• White cell count will often be normal in chronic osteomyelitis
  • Blood cultures are positive in about half of cases of acute osteomyelitis

  • May be normal for the first two weeks of infection
  • Signs include soft tissue swelling, osteopaenia, bone destruction, periosteal reaction, endosteal scalloping and new bone apposition
  • Cannot always distinguish between osteomyelitis and fracture or other processes such as Charcot arthropathy

Magnetic resonance imaging (MRI):
  • MRI is the imaging modality of choice in suspected osteomyelitis
  • Imaging may be abnormal in the first few days of acute infection - initially with evidence of marrow oedema
  • Able to identify soft tissue or joint complications
  • Contrast does not improve diagnostic sensitivity but can improve imaging quality

Computed tomography (CT):
  • Not as good as MRI but better than plain imaging alone where MRI is contraindicated (for example the patient has a pacemaker)
  • Cannot detect marrow oedema so may be normal in early osteomyelitis
  • Use of contrast improves ability to identify soft tissue abnormalities

Nuclear studies:
  • Very sensitive at detecting inflammation
  • May be used if CT and MRI are suboptimal (for example due to the presence of prosthetic material that degrades image quality)
  • Multiple different modalities may be used

  • Unable to visualise bone so of little use in the diagnosis of osteomyelitis
  • May be used to identify surrounding soft tissue abnormalities such as abscesses or cellulitis

  • Bone biopsy can accurately identify osteomyelitis and its causative organism where imaging/blood analysis is inconclusive
  • Not generally needed if there is convincing radiological evidence
  • Biopsy sites can heal poorly if there is coexisting vascular insufficiency

Differential diagnosis

There are several differential diagnoses:

Soft tissue infection (e.g. cellulitis):
  • Most common differential and may progress into osteomyelitis if untreated
  • Difficult to differentiate clinically at initial presentation
  • Osteomyelitis should be suspected if symptoms fail to respond to conventional short courses of antibiotics
  • High risk patients such as diabetics or those with peripheral vascular disease should have a low threshold for imaging

Charcot arthropathy:
  • Acute Charot arthropathy may present with similar symptoms to osteomyelitis
  • Often co-exists with skin ulcers than can lead to chronic osteomyelitis
  • May be differentiated on MRI
  • Bone biopsy may be needed if there is diagnostic uncertainty

  • Much more common than osteomyelitis but with a faster onset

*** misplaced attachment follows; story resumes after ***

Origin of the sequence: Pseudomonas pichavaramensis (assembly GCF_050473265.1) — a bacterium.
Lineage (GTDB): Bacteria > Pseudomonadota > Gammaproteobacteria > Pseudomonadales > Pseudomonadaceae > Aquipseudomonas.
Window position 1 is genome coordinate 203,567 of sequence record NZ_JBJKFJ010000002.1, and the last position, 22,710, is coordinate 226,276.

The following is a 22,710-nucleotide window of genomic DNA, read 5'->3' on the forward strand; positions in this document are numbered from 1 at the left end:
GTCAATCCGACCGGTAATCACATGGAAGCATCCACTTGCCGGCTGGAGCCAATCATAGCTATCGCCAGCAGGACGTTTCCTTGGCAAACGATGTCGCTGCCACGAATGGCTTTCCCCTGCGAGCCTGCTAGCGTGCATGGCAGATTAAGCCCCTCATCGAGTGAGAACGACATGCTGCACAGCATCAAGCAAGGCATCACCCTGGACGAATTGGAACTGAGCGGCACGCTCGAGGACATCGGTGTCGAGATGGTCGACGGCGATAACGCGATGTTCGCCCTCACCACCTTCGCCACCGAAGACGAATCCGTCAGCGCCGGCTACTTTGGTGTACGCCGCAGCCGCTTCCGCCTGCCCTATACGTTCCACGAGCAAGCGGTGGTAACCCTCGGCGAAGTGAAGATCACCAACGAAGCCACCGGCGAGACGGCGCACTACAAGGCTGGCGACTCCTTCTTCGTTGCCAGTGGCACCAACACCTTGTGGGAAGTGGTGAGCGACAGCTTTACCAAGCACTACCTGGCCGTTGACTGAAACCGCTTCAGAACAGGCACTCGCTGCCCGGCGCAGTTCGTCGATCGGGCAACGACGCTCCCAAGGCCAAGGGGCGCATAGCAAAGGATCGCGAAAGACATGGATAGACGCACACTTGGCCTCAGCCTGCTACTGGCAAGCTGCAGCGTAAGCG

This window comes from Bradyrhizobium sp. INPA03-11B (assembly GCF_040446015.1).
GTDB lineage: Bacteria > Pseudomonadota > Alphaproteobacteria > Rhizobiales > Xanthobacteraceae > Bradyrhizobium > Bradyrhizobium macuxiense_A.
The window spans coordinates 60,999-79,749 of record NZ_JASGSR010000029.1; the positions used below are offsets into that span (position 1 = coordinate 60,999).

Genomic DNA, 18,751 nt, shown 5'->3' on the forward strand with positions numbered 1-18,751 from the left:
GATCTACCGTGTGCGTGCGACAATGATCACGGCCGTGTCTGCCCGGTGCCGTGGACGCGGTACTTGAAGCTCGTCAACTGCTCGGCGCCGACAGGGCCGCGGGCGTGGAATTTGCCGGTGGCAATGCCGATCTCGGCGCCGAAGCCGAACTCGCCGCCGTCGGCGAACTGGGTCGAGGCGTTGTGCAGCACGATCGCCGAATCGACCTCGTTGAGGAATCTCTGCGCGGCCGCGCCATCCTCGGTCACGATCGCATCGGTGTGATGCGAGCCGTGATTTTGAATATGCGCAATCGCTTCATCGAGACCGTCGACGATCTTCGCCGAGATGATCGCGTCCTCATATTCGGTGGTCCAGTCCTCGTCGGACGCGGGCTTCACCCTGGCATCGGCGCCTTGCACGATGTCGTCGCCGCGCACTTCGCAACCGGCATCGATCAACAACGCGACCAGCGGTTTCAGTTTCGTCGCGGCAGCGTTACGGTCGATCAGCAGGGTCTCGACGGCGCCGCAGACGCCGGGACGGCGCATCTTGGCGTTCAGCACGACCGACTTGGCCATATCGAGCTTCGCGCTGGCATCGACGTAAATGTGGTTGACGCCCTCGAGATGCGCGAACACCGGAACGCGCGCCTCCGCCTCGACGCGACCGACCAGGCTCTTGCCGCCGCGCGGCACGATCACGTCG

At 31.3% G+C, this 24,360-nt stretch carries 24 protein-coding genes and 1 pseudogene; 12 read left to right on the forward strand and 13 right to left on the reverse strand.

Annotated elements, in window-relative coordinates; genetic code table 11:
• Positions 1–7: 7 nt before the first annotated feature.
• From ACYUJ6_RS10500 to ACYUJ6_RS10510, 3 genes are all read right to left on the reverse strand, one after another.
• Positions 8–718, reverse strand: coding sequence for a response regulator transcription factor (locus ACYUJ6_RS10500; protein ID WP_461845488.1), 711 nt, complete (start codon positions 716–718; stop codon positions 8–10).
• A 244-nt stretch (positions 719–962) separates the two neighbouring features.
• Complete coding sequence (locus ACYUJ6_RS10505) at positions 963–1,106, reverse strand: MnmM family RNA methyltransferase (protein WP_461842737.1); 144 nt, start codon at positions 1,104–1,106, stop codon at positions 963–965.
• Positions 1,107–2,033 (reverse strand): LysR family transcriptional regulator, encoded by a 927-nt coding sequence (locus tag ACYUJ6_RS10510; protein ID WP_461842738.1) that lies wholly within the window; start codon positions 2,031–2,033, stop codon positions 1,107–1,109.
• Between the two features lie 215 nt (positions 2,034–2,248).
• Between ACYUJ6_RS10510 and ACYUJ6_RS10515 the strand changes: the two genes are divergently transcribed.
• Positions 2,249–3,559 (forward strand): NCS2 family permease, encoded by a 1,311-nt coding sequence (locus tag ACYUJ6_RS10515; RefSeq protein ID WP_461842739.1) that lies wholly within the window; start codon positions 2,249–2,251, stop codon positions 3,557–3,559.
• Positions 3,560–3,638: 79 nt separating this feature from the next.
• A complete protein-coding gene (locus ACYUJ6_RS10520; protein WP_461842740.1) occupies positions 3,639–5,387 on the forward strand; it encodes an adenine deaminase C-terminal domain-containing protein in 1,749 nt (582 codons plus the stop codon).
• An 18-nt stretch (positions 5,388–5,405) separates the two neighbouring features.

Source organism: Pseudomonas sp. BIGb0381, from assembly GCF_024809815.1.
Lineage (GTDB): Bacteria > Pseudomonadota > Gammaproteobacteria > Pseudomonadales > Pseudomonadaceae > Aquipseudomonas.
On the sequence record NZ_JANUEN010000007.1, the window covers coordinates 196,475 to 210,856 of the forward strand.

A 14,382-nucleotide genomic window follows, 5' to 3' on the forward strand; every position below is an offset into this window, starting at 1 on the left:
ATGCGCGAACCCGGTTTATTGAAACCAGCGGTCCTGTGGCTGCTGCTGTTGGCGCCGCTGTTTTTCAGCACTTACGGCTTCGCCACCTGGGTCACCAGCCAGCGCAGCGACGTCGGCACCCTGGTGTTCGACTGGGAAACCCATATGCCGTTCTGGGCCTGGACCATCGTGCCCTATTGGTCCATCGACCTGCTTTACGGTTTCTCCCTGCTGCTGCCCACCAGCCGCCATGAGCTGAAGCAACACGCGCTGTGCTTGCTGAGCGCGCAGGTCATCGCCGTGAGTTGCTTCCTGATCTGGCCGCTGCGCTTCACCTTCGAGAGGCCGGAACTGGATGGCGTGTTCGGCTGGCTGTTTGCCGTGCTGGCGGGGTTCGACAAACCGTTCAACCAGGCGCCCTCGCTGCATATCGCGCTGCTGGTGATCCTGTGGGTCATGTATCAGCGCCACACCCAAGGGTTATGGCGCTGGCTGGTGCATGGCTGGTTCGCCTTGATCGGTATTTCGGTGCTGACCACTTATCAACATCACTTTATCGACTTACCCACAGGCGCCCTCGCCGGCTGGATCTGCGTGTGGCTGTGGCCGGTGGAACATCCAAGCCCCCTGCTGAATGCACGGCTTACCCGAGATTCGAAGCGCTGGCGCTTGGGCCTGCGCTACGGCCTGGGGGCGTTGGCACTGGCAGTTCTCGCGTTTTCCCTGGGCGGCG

• More likely in a patient without any risk factors for osteomyelitis
  • Will generally have no systemic symptoms

  • May be difficult to distinguish on initial imaging
  • Fractures that fail to heal should raise suspicion for osteomyelitis
  • Bone biopsy may be needed to confirm a diagnosis

Avascular necrosis (AVN):
  • Symptoms are similar but AVN will usually have a clear trigger such as radiation exposure or a history of bisphosphonate use, otherwise AVN is very unlikely
  • May co-exist with osteomyelitis in osteonecrosis of the jaw


Osteomyelitis is treated with antibiotics, usually with surgical debridement. In some patients with diabetic foot osteomyelitis antibiotic treatment alone may be sufficient.

Antibiotic therapy:
  • Antibiotic therapy should be guided by local microbiology advice
  • The BNF recommends flucloxacillin (clindamycin if penicillin allergic), with consideration of the addition of fusidic acid or rifampicin for the first two weeks
  • If meticillin-resistant staphylococcus aureus (MRSA) is suspected, vancomycin or teicoplanin is recommended
  • If the affected bone is completely removed a short duration of antibiotics may be sufficient
  • Otherwise at least 6 weeks of treatment, usually parental via PICC is needed

  • For adequate treatment of osteomyelitis any infected necrotic bone must be removed
  • Patients with necrotising soft tissue infection or secondary systemic infection from osteomyelitis may need urgent surgical debridement
  • A soft tissue envelope must be left over the site of infection to allow healing
  • If there is involvement of orthopaedic hardware specialist opinion must be sought as removal may be needed


Prognosis of osteomyelitis is highly variable depending on site of infection and associated comorbidities.
  • Success rates for treatment are reported from 60-90%
  • Co-existent vascular insufficiency or diabetes will adversely affect treatment outcomes